This video segment explores whether, in principle, renewable energy resources could meet today's global energy needs of about 15.7 terawatts.

This interactive provides two scenarios for students to look at issues related to energy and climate change: from the perspective of either a family, or a monarch.

This video focuses on the science of climate change and its impacts on wildlife on land and in the sea, and their habitats in the U.S. There are short sections on walruses, coral reefs, migrating birds and their breeding grounds, freshwater fish, bees, etc. Video concludes with some discussion about solutions, including reduce/recycle/reuse, energy conservation, backyard habitats, and citizen scientists.

An attractive concept/mind map that illustrates various human strategies for responding to climate change. It was developed by a psychologist and not by an educator or scientist but can be used to inspire discussion and artistic representations of the human dimension to climate and energy issues.

This interactive/applet allows the user to explore the potential increase in carbon emissions over the next 50 years, subject to modifications made by the user in various technologies that impact carbon output. Part of the Visualizing and Understanding the Science of Climate Change module.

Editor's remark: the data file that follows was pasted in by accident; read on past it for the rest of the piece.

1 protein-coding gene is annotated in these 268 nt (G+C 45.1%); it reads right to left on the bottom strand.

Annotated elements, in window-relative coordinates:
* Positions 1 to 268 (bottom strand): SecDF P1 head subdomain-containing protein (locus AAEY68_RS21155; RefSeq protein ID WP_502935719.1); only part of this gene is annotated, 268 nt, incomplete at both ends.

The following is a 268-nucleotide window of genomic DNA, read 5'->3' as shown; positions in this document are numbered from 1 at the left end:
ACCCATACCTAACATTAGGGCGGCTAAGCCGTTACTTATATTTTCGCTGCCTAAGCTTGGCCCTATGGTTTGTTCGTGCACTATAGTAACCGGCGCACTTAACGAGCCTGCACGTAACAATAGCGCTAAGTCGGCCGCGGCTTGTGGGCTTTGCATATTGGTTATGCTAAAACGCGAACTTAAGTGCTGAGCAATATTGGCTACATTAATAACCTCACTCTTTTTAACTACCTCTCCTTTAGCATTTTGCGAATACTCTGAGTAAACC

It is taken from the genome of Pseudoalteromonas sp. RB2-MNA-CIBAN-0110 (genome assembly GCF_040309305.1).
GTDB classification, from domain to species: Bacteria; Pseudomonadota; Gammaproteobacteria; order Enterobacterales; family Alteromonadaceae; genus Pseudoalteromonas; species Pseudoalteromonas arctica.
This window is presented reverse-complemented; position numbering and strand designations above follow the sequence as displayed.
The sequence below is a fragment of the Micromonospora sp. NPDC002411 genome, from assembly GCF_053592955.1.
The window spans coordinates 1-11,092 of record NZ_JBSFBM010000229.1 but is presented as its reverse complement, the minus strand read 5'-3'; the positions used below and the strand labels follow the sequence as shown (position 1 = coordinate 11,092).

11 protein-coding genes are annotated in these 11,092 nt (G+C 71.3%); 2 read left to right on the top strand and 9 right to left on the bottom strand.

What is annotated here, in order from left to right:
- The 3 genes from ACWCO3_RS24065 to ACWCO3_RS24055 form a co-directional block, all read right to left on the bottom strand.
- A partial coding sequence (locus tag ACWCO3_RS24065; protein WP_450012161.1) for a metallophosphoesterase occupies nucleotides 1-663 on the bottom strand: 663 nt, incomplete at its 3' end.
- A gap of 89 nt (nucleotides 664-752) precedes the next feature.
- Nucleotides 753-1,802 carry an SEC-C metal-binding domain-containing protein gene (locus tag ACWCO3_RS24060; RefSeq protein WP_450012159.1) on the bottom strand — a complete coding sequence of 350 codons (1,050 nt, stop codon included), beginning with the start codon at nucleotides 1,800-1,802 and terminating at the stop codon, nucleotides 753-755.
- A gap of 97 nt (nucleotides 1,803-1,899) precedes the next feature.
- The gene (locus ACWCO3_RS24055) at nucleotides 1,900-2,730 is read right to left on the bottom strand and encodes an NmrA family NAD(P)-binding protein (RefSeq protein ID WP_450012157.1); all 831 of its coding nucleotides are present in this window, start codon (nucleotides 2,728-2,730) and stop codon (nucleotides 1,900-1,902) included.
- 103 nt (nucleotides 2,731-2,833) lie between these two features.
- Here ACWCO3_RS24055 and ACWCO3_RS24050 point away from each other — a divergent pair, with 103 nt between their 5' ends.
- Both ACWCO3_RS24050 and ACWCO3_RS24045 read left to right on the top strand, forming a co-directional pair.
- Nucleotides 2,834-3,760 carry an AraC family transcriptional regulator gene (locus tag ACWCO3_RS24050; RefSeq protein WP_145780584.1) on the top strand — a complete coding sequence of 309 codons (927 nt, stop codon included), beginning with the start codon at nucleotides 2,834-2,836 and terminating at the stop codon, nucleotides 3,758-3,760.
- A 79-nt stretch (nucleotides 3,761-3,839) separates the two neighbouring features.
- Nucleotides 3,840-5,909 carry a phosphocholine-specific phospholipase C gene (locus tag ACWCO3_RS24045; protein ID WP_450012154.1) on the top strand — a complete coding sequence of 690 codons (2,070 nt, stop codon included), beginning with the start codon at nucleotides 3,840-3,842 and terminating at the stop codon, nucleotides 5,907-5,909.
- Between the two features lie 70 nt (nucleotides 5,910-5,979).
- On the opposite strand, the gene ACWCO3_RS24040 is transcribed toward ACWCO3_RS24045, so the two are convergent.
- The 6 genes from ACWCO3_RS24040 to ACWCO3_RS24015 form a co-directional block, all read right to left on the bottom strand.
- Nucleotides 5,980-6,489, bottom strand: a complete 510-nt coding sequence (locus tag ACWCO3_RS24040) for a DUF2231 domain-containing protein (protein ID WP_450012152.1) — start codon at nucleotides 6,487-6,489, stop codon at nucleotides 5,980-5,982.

This is a series of 10 short videos, hosted by the National Science Foundation, each featuring scientists, research, and green technologies. The overall goal of this series is to encourage people to ask questions and look beyond fossil fuels for innovative solutions to our ever-growing energy needs.

A sequence of five short animated videos that explain the properties of carbon in relationship to global warming, narrated by Robert Krulwich from NPR.

This interactive visualization provides information in text, graphic, and video format about renewable energy technologies. Resource in the Student's Guide to Global Climate Change, part of EPA Climate Change Division.

This carbon calculator, developed by the EPA, guides students in calculating their carbon footprint and then using that information to make decisions about how to reduce their carbon emissions.

This video describes the foundation Plant for the Planet, a foundation created by a 9-year-old German boy, Felix. This foundation has planted more than 500,000 trees in Germany, which he says help sequester carbon and reduce greenhouse gas emissions. The student rallies, first his community and then other children, to plant millions of trees to offset our energy-use emissions.

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